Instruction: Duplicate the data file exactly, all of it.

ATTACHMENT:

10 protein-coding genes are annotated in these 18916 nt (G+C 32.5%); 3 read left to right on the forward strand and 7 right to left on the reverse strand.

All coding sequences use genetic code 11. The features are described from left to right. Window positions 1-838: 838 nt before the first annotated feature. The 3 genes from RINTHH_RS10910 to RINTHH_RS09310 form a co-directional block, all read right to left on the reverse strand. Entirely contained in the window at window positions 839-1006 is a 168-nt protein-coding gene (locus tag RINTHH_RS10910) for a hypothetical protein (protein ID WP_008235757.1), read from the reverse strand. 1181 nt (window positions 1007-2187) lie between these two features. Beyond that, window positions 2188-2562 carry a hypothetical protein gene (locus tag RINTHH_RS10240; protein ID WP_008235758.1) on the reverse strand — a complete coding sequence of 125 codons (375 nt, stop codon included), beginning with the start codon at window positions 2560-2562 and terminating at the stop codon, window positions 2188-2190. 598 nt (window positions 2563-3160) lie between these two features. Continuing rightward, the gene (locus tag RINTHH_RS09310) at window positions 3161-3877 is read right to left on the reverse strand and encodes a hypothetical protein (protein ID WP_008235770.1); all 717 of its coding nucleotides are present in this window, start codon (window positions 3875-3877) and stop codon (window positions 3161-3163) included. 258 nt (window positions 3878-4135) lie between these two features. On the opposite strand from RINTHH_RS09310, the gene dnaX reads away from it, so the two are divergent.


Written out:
10 protein-coding genes are annotated in these 18916 nt (G+C 32.5%); 3 read left to right on the forward strand and 7 right to left on the reverse strand.

All coding sequences use genetic code 11. The features are described from left to right. Window positions 1-838: 838 nt before the first annotated feature. The 3 genes from RINTHH_RS10910 to RINTHH_RS09310 form a co-directional block, all read right to left on the reverse strand. Entirely contained in the window at window positions 839-1006 is a 168-nt protein-coding gene (locus tag RINTHH_RS10910) for a hypothetical protein (protein ID WP_008235757.1), read from the reverse strand. 1181 nt (window positions 1007-2187) lie between these two features. Beyond that, window positions 2188-2562 carry a hypothetical protein gene (locus tag RINTHH_RS10240; protein ID WP_008235758.1) on the reverse strand — a complete coding sequence of 125 codons (375 nt, stop codon included), beginning with the start codon at window positions 2560-2562 and terminating at the stop codon, window positions 2188-2190. 598 nt (window positions 2563-3160) lie between these two features. Continuing rightward, the gene (locus tag RINTHH_RS09310) at window positions 3161-3877 is read right to left on the reverse strand and encodes a hypothetical protein (protein ID WP_008235770.1); all 717 of its coding nucleotides are present in this window, start codon (window positions 3875-3877) and stop codon (window positions 3161-3163) included. 258 nt (window positions 3878-4135) lie between these two features. On the opposite strand from RINTHH_RS09310, the gene dnaX reads away from it, so the two are divergent.